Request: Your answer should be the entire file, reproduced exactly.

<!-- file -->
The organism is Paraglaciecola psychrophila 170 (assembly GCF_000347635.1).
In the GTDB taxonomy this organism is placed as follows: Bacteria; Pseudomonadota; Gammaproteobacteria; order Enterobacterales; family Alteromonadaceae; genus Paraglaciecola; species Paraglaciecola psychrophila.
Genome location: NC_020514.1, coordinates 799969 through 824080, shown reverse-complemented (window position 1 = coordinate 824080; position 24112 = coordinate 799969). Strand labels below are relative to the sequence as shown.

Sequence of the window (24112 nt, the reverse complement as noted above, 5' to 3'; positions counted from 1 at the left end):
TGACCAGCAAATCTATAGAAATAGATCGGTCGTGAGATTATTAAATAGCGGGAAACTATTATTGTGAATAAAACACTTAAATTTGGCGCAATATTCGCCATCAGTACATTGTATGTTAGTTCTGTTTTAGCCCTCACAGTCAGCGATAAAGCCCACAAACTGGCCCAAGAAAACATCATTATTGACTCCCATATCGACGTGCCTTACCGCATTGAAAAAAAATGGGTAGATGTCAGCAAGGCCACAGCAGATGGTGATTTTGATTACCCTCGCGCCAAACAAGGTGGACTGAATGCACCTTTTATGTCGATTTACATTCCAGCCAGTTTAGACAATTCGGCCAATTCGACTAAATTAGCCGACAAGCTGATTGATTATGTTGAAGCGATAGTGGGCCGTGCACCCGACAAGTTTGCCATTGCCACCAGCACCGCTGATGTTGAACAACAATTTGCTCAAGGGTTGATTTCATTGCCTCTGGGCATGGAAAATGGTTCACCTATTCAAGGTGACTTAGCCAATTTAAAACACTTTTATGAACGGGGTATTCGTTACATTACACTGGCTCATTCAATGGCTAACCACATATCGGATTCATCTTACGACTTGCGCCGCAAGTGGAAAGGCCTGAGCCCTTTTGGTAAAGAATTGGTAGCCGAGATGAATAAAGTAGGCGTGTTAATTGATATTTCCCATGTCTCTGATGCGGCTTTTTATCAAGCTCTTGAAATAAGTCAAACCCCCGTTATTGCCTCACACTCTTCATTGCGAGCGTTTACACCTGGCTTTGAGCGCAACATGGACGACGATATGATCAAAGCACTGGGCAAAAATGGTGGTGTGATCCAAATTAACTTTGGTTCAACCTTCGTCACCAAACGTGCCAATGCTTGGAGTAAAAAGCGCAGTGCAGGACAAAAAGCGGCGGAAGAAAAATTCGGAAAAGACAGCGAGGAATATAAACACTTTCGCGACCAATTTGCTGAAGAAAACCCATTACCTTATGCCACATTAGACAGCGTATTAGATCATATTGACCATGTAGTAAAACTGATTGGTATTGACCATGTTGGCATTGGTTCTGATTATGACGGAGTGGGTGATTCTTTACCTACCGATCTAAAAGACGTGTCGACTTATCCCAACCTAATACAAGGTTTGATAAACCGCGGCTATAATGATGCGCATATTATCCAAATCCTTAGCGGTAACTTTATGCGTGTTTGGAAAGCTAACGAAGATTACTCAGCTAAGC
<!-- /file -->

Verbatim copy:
The organism is Paraglaciecola psychrophila 170 (assembly GCF_000347635.1).
In the GTDB taxonomy this organism is placed as follows: Bacteria; Pseudomonadota; Gammaproteobacteria; order Enterobacterales; family Alteromonadaceae; genus Paraglaciecola; species Paraglaciecola psychrophila.
Genome location: NC_020514.1, coordinates 799969 through 824080, shown reverse-complemented (window position 1 = coordinate 824080; position 24112 = coordinate 799969). Strand labels below are relative to the sequence as shown.

Sequence of the window (24112 nt, the reverse complement as noted above, 5' to 3'; positions counted from 1 at the left end):
TGACCAGCAAATCTATAGAAATAGATCGGTCGTGAGATTATTAAATAGCGGGAAACTATTATTGTGAATAAAACACTTAAATTTGGCGCAATATTCGCCATCAGTACATTGTATGTTAGTTCTGTTTTAGCCCTCACAGTCAGCGATAAAGCCCACAAACTGGCCCAAGAAAACATCATTATTGACTCCCATATCGACGTGCCTTACCGCATTGAAAAAAAATGGGTAGATGTCAGCAAGGCCACAGCAGATGGTGATTTTGATTACCCTCGCGCCAAACAAGGTGGACTGAATGCACCTTTTATGTCGATTTACATTCCAGCCAGTTTAGACAATTCGGCCAATTCGACTAAATTAGCCGACAAGCTGATTGATTATGTTGAAGCGATAGTGGGCCGTGCACCCGACAAGTTTGCCATTGCCACCAGCACCGCTGATGTTGAACAACAATTTGCTCAAGGGTTGATTTCATTGCCTCTGGGCATGGAAAATGGTTCACCTATTCAAGGTGACTTAGCCAATTTAAAACACTTTTATGAACGGGGTATTCGTTACATTACACTGGCTCATTCAATGGCTAACCACATATCGGATTCATCTTACGACTTGCGCCGCAAGTGGAAAGGCCTGAGCCCTTTTGGTAAAGAATTGGTAGCCGAGATGAATAAAGTAGGCGTGTTAATTGATATTTCCCATGTCTCTGATGCGGCTTTTTATCAAGCTCTTGAAATAAGTCAAACCCCCGTTATTGCCTCACACTCTTCATTGCGAGCGTTTACACCTGGCTTTGAGCGCAACATGGACGACGATATGATCAAAGCACTGGGCAAAAATGGTGGTGTGATCCAAATTAACTTTGGTTCAACCTTCGTCACCAAACGTGCCAATGCTTGGAGTAAAAAGCGCAGTGCAGGACAAAAAGCGGCGGAAGAAAAATTCGGAAAAGACAGCGAGGAATATAAACACTTTCGCGACCAATTTGCTGAAGAAAACCCATTACCTTATGCCACATTAGACAGCGTATTAGATCATATTGACCATGTAGTAAAACTGATTGGTATTGACCATGTTGGCATTGGTTCTGATTATGACGGAGTGGGTGATTCTTTACCTACCGATCTAAAAGACGTGTCGACTTATCCCAACCTAATACAAGGTTTGATAAACCGCGGCTATAATGATGCGCATATTATCCAAATCCTTAGCGGTAACTTTATGCGTGTTTGGAAAGCTAACGAAGATTACTCAGCTAAGC